Saturday, January 9, 2010

Pretty Poison (1968), Noel Black, with Anthony Perkins and Tuesday Weld

Whenever I read a critic of the professional or armchair variety condemn a film for being “dated,” my response is typically to condemn him or her for having a pea-brained critical acumen. I say this as preface because Pretty Poison does not date at all; it seems trapped in a timeless universe, and yet there are elements that trap it within the time of its making. The most prominent of these, and really the only one that sticks out sorely, is the generic made-for-TV style musical score. Shorn of that, we might not be pulled out of our trance. Pretty Poison is entrancing, even if the directorial style is sometimes flat. This film and I have a long history. I saw it on television as an adolescent in the early 70’s — at which time it blew me away — and not at all in three decades since. Seeing it again at such remove was a rare and intriguing chance to see how far (or how little) my critical sensibilities have grown and changed. Impossible to see for so many years, the film only premiered officially in a video format, on DVD, in 2006 and until then had developed the kind of legend that affixes itself to long-unseen curios. The film thus haunted me for years, and I don’t think that would have been the case had it not been for the casting of Tuesday Weld, the kittenish high-schooler from 1965’s Lord Love a Duck again cast as a high-schooler in this, though perhaps less convincingly. Oddly, thinking about both films, Weld’s channeling of both innocent and cynical manipulator is a hallmark of each. Whereas, the former film was a slapsticky, gaudy black comedy, Pretty Poison is much more subtle, both dark comedy and tragedy. Of the many pretty poisons in the film, she is doubtlessly the prettiest, and perhaps the deadliest. We first see Weld in the film marching across a verdant field with her classmates in her high school majorette uniform. This, obviously was powerful stuff when I was 12. Perhaps not surprisingly, in that I have not changed. That’s how Anthony Perkins, as Dennis Pitt, first sees her in this; far from the prison mental hospital from which he was just released and casting about for a new life — something we know is doomed right off, partly because, well shit, it’s Tony Perkins for chrissakes and second because his counselor/probation officer (John Randolph) has just told him the real world does not tolerate fantasy and he’s already begun to spin fanciful lies. Part of it is meant to hide his past; a tragic mistake borne of adolescent anger and resulting in arson and manslaughter that put him in the crazy house. Now “cured” he puts his skills at fantastic creation and re-creation of his identity to work on the ostensibly innocent 17-year-old blonde, Sue Ann Stepanek. Perkins seems to be a tad old to be the youngish man the script seems to want us to believe — since part of its aim is to make him a 60s symbol of discontented youth — but once paired with Weld the two form a convincing core unit of youthful rebellion. Thus, the anti-establishment, anti-parent, anti-corporate shenanigans begin in earnest. Walking up the gangplank to the chemical factory in the podunk town (work is freedom but looks awfully like a return to prison), he already shows signs of deep trouble, snapping clandestine photos with a tiny spy camera of the factory operations as its pipes spew blue and red toxins into the river. It’s as if he’s the only one in the world who sees or cares. Snatches of red punctuate Pitt’s world throughout, in the bottle of red acid, a lizard, and flashbacks of the arson fire. Already we’re on his side, even though we’re not quite sure where he’s taking us. His seemingly imperturbable face hides very little; he’s an oddball, everyone knows it and hates him instantly. Pitt’s fanciful inner life externalizes: He’s a CIA man on a mission, and immediately young Sue Ann is drawn into the game. Eventually the game, and Sue Ann, make things all too real for Pitt and he damned near becomes infantile in his powerlessness. An act of industrial sabotage, as Perkins seems to regress to his arsonist past, not only succeeds too well but spurs on the bloodlust in Sue Ann. Bad news, because it turns out that Sue Ann has a past too, one of abuse, the depth of which is never spelled out, but the violence that finally comes of it gives us more than enough of a hint. The question is: does Sue Ann transform from one thing to another during the course of the picture or is her innocence a front all along? It’s hard to talk about plot points in Pretty Poison without giving too much away, so I’m choosing to leave a lot of detail vague. If the film were better known I’d have less of a problem with that, but as it stands the film remains a relatively (and unjustly) unknown cult item. The ending is a real beauty, operating at several levels: Pitt’s self-sacrifice and Stepanek’s pettiness form a mutually necessary harmony. One of the funniest jokes in the film comes at the end, when Weld, obviously by this point far from a great representative of the “Pepsi Generation,” is very pointedly handed a Pepsi by a policeman. If Pepsico had paid for that product placement company reps might very well have been pissed at how director Noel Black and his writer twisted it into a sort of kiss off. Happily, my enthusiasm for the film remains strong, so much so that I’m not moving it off my top list for 1968. Its place is secure. Grade B+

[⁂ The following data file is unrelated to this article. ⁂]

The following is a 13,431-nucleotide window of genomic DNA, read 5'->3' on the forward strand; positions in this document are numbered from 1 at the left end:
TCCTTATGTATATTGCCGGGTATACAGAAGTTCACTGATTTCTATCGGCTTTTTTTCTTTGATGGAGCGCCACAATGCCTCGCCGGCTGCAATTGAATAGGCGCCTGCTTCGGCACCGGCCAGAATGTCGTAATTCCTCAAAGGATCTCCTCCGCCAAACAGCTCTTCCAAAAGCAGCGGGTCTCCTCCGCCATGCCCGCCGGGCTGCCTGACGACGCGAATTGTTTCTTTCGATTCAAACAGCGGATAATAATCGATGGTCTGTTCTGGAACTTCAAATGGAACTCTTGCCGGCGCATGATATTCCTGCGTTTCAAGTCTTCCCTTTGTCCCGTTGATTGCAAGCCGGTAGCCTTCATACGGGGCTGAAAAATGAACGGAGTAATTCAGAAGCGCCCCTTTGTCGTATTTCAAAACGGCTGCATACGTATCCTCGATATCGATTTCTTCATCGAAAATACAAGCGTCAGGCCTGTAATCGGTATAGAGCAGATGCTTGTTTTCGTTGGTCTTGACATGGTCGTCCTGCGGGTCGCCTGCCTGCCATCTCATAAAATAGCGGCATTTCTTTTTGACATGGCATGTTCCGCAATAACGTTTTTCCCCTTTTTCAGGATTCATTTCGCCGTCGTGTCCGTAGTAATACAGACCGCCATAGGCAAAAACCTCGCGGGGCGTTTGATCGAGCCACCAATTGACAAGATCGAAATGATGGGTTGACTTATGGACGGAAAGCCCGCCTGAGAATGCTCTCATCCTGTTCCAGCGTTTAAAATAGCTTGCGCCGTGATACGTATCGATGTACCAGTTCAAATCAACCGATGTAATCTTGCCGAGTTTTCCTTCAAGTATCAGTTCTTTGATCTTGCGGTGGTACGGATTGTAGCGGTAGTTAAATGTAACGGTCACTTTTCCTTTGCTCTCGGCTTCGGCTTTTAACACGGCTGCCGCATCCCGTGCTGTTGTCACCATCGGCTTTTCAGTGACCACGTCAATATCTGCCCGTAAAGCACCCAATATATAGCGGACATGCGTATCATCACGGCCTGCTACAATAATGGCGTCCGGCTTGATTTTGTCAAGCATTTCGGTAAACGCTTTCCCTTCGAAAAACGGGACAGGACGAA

No comments:

Post a Comment